As an aside, the resolution of “offensive” human behavior can only come from an adjustment of the social system. There is no such thing as a “criminal”, as we are all products, and hence the victims, of the culture in which we are born into.

Now, before we begin, there is one more thing I would like to hesitantly point out. Criticism of the current financial order, and hence the profit problem, does not automatically mean the person presenting such a challenge is a “Marxist” or a “Communist”. Yes, the preceding statement is likely comical to those who are accustomed to thinking critically, but sadly, I need to point this out, for we can rest assured that a great number of people reading this article will simply try to find a way to reduce it to “Marxist Nonsense” – a thoughtless, capitalist catchphrase I have grown quite bored with. One of the greatest forms of imposed inhibition comes from creating associations that have been traditionally defined as “disproven”, “discredited” or the like. This is an age-old propaganda tactic to create uncomfortable, inconvenient and controversial associations in order to derail critical thought about specific “taboo” issues. Like a religion, the monetary system and the “theology” of the “free market”, is no exception. The high priests of our current economic model naturally come in the form of “monetary economists” which work in a field that is provably decoupled from any type of natural scientific order in regard to what actually sustains human life on this planet – which are natural resources and the scientific method. The only viable economic model that can possibly exist in any civilization must be explicitly based on resource management and preservation. The market system that currently exists in the world today is an utter failure in this regard and, in fact, works in a reverse capacity – perpetuating exploitation, pollution, and psychological neuroses.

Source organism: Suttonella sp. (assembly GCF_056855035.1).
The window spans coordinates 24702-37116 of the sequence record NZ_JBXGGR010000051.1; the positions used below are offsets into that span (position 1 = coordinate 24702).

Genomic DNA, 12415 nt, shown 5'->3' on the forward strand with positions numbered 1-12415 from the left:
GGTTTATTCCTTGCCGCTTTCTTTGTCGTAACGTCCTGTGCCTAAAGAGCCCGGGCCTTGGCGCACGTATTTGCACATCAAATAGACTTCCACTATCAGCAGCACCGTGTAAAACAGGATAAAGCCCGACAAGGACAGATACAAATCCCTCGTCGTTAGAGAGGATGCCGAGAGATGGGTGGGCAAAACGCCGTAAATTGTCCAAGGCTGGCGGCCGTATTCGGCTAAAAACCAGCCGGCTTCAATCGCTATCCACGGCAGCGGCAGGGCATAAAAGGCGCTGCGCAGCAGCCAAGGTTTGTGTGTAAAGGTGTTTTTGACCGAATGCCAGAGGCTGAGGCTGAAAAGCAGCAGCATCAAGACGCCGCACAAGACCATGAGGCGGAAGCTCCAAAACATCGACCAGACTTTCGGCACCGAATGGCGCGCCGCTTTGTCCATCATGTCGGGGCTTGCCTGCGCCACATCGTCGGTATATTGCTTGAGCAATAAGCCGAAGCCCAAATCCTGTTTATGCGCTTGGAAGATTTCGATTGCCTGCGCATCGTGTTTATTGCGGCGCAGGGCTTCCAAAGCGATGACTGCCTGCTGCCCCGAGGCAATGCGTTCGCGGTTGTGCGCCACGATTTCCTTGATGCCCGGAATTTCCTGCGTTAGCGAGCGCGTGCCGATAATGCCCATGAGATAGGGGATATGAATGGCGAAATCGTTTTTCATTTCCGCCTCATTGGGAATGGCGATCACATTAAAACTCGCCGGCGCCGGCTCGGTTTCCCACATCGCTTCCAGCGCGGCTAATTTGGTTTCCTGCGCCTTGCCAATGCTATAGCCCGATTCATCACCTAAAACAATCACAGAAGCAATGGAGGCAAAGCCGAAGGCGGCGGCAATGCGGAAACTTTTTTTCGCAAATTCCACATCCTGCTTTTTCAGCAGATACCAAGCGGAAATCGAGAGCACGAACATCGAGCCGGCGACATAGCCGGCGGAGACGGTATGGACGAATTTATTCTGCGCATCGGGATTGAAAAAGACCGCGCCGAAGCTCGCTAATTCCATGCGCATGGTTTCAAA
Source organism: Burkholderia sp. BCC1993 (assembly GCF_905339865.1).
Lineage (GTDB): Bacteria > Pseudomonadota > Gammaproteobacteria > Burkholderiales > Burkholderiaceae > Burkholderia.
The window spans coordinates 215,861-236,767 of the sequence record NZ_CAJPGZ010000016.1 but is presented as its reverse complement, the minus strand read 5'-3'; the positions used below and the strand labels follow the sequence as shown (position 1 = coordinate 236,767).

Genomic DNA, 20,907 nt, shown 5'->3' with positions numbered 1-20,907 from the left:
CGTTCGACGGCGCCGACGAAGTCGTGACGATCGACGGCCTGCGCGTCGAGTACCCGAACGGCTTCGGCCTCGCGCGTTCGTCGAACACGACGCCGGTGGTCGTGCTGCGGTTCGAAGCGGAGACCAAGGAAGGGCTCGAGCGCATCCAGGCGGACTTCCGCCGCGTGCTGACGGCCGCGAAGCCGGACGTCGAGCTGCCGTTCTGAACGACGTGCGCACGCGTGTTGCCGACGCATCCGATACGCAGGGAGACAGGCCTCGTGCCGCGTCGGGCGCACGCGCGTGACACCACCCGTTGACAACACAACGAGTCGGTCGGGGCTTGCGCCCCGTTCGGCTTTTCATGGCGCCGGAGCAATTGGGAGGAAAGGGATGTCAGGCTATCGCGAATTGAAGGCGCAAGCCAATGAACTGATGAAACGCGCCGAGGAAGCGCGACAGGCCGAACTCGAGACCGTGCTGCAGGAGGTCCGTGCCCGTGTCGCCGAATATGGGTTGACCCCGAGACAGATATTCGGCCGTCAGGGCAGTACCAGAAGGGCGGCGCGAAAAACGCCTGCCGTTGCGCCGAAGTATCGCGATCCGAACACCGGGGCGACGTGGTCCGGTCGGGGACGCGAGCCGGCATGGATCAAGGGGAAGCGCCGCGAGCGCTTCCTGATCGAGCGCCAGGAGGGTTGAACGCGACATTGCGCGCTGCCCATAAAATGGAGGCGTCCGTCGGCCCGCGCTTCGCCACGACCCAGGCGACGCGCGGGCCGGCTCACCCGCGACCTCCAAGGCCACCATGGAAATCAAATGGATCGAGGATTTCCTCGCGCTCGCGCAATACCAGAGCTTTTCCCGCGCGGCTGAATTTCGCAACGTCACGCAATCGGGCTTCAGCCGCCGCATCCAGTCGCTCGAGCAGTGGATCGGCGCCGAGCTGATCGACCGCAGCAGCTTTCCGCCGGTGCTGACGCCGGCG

Here are six problematic attributes of the market system:

1. A “Corruption Generating” Incentive System. It is often said that the competitive marketplace creates the incentive to act for the sake of social progress. While this is partially true, it also generates an equal if not more pronounced amount of corruption in the form of planned obsolescence, common crime, wars, large scale financial fraud, slave labor and many other issues. Well over 90% of the people in prisons are there because of monetary-related crime or non-violent drug offenses. The majority of legislation exists in the context of monetary-based crimes. Also, if one is to critically examine history and peer into the documented biographies/mentalities of the greatest scientists and inventors of our time, such a N. Tesla, A. Einstein, A. Bell, the Wright Brothers, and many others, it is found that they did not find their motivation in the prospect of monetary gain. The interest to make money must not be confused with the interest to create socially beneficial products. In a sustainable society, human motivation would be driven by contributions to society, and hence ‘themselves’ – not abstractly “making money”. The system would be designed to best facilitate the needs of the population directly. Yes, this is that dangerous phenomenon we hear so much about, with the image of blood engulfing the planet Earth, denoted as “socialistic”. God forbid society might actually be ‘designed’ to benefit the people which live inside of it. The fact of the matter is, the profit motive incentive, and hence our competition oriented system, is entirely “anti-society”. It is a pure corruption. The entire point of a social organization is to facilitate and perpetuate the well-being of its citizenry. In society today, the exact opposite is true. People are told they must “earn a living”, which perpetuates a form of superstition that only certain people deserve the “right of life” and others do not.